Vital Disconnect: Why The Weeknd’s Blinding Lights Will Outlive Us All

I’m not a betting man, but I’m willing to wager my left hand that fewer than 1% of the people reading this have heard of Thomas D’Urfey. I hadn’t either until I googled him four minutes ago, and I still had to check the spelling twice before I typed it above. He was a songwriter and playwright who died in 1723. However, the fact that he composed the melody to the nursery rhyme Old MacDonald Had a Farm gives him quite a substantial legacy. You probably knew that melody off by heart before you encoded your earliest memory. If you hear that tune, you think of farms. If you’re visiting a farm, that tune is likely to strut through your mind’s ear like a chick-chick here or a chick-chick there. ‘Here Comes the Bride’ means “someone’s getting married”; the eleven opening notes from Chopin’s funeral march means “someone’s getting buried”. In the past hundred years – from stage musicals to broadcasting to recording to streaming – we’ve accumulated a huge stockpile of sonic landmarks. Whenever there’s a sudden windfall of cash, a chorus of ‘We’re In The Money’ isn’t far behind; the women’s liberation movement will never be untied from Aretha Franklin’s Respect; Ghost Town by The Specials is the sound of British Thatcherism and austerity as viewed from the bottom. As for the Vietnam War, the only event that has more English-language songs attached to it is Christmas.

So, speaking of major events, which song will be the standard-bearer for the Covid-19 experience? Why don’t we consult the data? On March 9th 2021, Blinding Lights by The Weeknd became the first song to spend an entire year in the Billboard Top 10. We’re now in early May and it’s still in the top 15. This sort of thing never happens by accident. To put it mildly, this song has struck a nerve, and it’s been striking it like a rotary fire-bell since the start of pandemic. You could go through these lyrics line by line and connect each one to a different facet of the lockdown experience, which is bizarre because it came out in November 2019. This is an accidental quarantine diary.

“I’ve been try’na call
I’ve been on my own for long enough
Maybe you could show me how to love,
maybe.
I’m going through withdrawals,
You don’t even have to do too much,
You can turn me on with just a touch,
baby.”

The Weeknd (aka Abel Tesfaye) likes to tickle the borders between love, sex and drugs, so the meaning of “withdrawals” was already ambiguous here. Little did he know that the torment felt from a lack of touch was about to become extremely relevant. This song has reigned supreme during a time when being “in the same room” as other people is spoken about with grief and longing by almost everyone, like millions of insomniacs daydreaming of a good night’s sleep. Walking into my friend’s living room and sitting on his sofa next to him isn’t a wildly ambitious goal, but I want it so badly that it can ache. A simple line like “You don’t even have to do too much” speaks volumes to this mindset. That feeling of anxiety and disconnection is so ingrained in this song that it’s even observable in the rhyme and rhythm structure. You can ignore the melody and intonation, and the flow of the words still creates a tone of hesitance, pivoting between hope (“Maybe you could show me how to love”) and pleading fear (“Maybe”).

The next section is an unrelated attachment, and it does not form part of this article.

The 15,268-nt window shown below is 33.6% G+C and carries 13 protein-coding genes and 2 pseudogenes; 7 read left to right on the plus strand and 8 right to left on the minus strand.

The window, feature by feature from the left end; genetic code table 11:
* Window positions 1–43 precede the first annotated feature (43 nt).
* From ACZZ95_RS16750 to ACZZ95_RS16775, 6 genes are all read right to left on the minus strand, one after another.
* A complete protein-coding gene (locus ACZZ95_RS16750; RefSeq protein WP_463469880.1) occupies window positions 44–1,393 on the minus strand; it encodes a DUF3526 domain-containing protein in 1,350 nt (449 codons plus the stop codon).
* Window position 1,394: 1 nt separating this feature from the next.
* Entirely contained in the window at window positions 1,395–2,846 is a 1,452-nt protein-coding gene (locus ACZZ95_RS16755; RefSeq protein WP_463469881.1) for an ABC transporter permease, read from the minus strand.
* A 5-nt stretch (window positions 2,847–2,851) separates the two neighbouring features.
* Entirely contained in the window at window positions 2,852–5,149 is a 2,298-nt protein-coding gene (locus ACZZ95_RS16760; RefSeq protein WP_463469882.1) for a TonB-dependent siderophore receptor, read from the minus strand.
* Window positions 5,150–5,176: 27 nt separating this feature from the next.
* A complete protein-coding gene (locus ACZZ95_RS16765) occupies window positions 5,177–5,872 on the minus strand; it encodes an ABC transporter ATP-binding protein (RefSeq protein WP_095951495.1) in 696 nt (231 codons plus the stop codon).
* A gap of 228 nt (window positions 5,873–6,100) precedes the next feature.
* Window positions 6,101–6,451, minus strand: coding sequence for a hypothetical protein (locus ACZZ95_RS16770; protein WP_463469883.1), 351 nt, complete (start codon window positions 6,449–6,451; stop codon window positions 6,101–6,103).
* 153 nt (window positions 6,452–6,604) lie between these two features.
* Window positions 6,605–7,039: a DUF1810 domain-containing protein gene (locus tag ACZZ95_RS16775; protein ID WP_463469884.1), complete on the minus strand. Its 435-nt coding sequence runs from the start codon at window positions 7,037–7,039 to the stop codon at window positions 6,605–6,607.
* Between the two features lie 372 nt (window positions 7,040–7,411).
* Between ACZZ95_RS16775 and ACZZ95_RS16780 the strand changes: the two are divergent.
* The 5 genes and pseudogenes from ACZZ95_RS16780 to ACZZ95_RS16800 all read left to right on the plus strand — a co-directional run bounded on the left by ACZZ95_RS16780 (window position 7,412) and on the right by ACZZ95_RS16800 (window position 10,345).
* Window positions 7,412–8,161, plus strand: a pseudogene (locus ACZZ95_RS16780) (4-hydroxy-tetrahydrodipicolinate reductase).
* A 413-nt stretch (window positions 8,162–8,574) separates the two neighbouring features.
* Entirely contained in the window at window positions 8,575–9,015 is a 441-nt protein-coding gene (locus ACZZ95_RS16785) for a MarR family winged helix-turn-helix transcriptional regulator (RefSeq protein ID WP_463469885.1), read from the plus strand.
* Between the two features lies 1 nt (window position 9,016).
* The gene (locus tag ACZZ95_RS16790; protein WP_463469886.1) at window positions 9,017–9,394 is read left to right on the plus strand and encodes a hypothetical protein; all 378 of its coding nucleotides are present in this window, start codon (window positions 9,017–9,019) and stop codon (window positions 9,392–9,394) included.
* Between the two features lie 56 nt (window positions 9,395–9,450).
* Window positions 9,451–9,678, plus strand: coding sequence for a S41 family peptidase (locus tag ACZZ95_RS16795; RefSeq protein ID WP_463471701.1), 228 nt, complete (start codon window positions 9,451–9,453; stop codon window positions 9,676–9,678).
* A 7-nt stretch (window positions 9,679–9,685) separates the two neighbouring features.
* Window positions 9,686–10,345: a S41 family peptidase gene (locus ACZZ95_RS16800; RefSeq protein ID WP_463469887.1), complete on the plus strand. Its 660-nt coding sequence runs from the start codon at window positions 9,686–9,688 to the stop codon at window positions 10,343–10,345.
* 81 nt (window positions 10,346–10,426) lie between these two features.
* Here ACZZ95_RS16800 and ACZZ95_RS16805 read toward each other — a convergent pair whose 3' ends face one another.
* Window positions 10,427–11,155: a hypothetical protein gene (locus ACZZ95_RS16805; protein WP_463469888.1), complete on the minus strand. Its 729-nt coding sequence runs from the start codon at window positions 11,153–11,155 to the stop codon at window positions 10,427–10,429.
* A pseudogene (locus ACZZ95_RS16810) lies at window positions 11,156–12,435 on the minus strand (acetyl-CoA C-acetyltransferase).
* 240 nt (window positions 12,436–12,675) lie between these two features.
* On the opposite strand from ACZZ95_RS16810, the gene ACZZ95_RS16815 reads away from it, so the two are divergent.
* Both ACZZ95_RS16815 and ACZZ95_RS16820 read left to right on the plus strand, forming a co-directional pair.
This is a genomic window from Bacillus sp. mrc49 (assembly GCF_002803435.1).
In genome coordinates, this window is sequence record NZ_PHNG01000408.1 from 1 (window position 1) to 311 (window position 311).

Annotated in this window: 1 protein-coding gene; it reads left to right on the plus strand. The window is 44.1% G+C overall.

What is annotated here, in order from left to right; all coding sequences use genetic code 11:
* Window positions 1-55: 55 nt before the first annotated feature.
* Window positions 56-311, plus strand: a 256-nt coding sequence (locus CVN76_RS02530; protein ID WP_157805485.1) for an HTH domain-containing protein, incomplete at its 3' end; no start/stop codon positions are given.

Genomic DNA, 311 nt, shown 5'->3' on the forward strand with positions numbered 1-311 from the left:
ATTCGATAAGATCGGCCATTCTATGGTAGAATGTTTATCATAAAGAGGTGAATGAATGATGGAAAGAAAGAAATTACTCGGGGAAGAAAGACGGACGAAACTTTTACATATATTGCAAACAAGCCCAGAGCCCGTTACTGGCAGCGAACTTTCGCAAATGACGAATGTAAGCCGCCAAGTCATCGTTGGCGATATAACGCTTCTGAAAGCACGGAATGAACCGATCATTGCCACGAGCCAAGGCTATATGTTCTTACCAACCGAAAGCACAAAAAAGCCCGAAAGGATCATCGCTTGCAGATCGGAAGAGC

When it comes to lockdown, hesitance is one of our core states of being. Rewiring our habits, and avoiding things that were once second nature – from the pursuit of romance to passing someone in the street – takes a surprising amount of energy. What’s more, much of this overstimulating angst is also undramatic. Nothing is quite right even if most things are “sort of ok”. ‘Blinding Lights’ injects those same stale thoughts, worries and discomforts with bottlerocket energy and drama. It doesn’t sink beneath a wave of doomed desire, it surfs on it, soars above it while howling at the moon. Whatever misery it evokes is matched and bettered by the euphoria of the zooming neon synths, cinematic swells and, of course, Abel Tesfaye’s shirt-rending ecstatic wail. It’s this mingling pain and joy that prevents it from becoming a party song, but who’s had any parties lately?

Just as ‘Respect’ was not originally written or performed by a woman, and ‘Duelling Banjos’ was not penned by an incestuous backwoods rapist, ‘Blinding Lights’ may end up representing something by accident. It had its finger on a pulse that wouldn’t start beating until four months after its release. Even the scant positive aspects of the quarantine (“Sin City’s cold and empty, no one’s around to judge me”) are addressed here. It refuses to go away because it’s still saying things that are unsaid, especially with that final bridge:

“I’m just calling back to let you know
I could never say it on the phone,
I will never let you go,
this time.”

Like us, it’s looking forward the days after the storm, when lost time can be earned back and connections are finally untainted. Those days aren’t here yet, but until then, it feels like ‘Blinding Lights’ is leading us out of the dark.

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